If you break a few traffic laws to make an appointment, does the good deed cancel out the bad one? This was the question I asked myself after a dentist appointment ran long and I wondered if I would make it home in time to take my daughters to the station. Katie had talked Bill into taking her and her sister to a rock concert and I didn’t want them to miss the 5:13 train to Chicago.
If it’s possible to try so hard to control a situation that you wind up losing it, that’s where I was mentally at when I used my iPhone to see if the freeway was backed up. The application I checked showed heavy traffic for most of the way home; and I decided not to take the on-ramp, even though cars on the interstate seemed to be traveling at normal speed. Several minutes (and stop lights) later, I realized that I had made a big mistake.
Sometimes too much information is as bad as not having enough, I decided as I called Bill to give him an update.
“It’s five o’clock and I still have four miles to go.”
“You’re not going to make it,” he said. “If you catch the 6:13 instead, the girls will understand.”
Determined to stick to the original plan, I called home to tell them to be ready.
We had less than ten minutes to get to the station as I turned onto our street. Thankfully, Katie and Hollie were both standing in the driveway when I pulled up.
“Are we speeding?” my youngest asked before we reached the end of the block.
“We haven’t gone far enough to be speeding,” I assured her. Hollie didn’t ask again as I maneuvered through traffic like a NASCAR driver vying for the win at Talladega Superspeedway.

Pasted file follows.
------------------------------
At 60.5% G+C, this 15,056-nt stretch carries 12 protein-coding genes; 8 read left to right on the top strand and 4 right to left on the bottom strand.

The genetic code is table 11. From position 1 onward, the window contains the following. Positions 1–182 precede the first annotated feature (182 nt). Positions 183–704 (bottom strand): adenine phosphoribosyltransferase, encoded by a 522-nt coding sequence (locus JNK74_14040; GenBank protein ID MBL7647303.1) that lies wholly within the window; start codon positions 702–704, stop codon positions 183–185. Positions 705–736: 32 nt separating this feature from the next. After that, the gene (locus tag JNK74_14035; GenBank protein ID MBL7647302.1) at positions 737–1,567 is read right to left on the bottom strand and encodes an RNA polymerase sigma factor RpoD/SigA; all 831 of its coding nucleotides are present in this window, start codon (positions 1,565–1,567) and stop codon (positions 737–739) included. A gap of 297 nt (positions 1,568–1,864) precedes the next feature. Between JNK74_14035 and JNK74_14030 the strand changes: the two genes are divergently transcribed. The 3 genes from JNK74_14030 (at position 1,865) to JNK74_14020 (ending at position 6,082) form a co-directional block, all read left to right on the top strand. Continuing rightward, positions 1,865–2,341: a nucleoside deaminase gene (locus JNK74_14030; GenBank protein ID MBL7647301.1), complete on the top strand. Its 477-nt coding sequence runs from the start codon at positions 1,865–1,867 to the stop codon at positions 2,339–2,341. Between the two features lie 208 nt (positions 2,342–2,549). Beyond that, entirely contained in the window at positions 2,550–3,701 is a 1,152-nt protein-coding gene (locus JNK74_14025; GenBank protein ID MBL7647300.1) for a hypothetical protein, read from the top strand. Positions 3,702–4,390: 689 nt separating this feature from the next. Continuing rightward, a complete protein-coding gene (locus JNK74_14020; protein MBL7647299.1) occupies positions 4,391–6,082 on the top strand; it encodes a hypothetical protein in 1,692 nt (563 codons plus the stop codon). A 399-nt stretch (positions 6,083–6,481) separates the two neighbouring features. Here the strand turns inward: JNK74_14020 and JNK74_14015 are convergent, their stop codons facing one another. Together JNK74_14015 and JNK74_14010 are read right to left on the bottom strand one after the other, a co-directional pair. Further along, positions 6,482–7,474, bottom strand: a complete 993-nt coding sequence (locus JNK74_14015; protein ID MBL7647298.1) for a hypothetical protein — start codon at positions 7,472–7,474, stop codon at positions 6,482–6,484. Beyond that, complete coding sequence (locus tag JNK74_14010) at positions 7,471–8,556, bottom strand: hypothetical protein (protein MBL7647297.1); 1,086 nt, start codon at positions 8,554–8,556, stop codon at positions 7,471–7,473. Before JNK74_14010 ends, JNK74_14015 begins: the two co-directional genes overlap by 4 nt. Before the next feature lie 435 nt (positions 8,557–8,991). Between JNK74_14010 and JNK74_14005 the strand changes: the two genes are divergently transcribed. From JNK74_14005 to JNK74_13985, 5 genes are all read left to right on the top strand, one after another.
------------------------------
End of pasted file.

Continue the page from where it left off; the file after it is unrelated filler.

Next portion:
We arrived at the station with two minutes to spare, making me glad that I had tried. There was even time to solicit the help of two moms who were also waiting for the train. Much to my daughters’ dismay, the ladies were happy to keep an eye on my “babies” until they reached Ogilvie Transportation Center, where Bill would be waiting.
Someday, Katie and Hollie will realize that you can take the girls out of the suburb, but you can’t keep a suburban mom from taking care of her girls. For now, I was content to be the student and my lesson for the day was that too much of a good thing is a bad thing: Even parenting.
As I drove home after watching the train pull away, it was hard to fight the urge to call Katie to see how the ride was going. Although one part of me wanted to hover over my daughters like a helicopter parent, another part—the rational one—knew that if I did I’d be robbing her of the confidence that comes from taking this trip without me. My job as a mom is not to make my kids need me; but to help them realize, one new adventure at a time, that one day they won’t.
Foster Cline and Jim Fay agreed in their book Parenting Teens with Love & Logic when, on page 49, they said: Self-esteem doesn’t just “happen” by making teens feel good or happy. It begins when children assert their independence and try to show their families and the world that they are their own persons.
Katie is definitely her own person, with her own choice in music. And so I reminded myself of my obligation to “do my best and let God do the rest” and decided not to call, trusting that the girls would have a good trip downtown and a great time at the concert. That’s exactly what happened, and when they came home to tell me all about it, I realized that Cline and Fay were right when they said that “worry is the price you pay in advance for most of the things in life that never happen.” (p. 95) And sometimes we have to give up control to gain it as we live by faith and not by sight.
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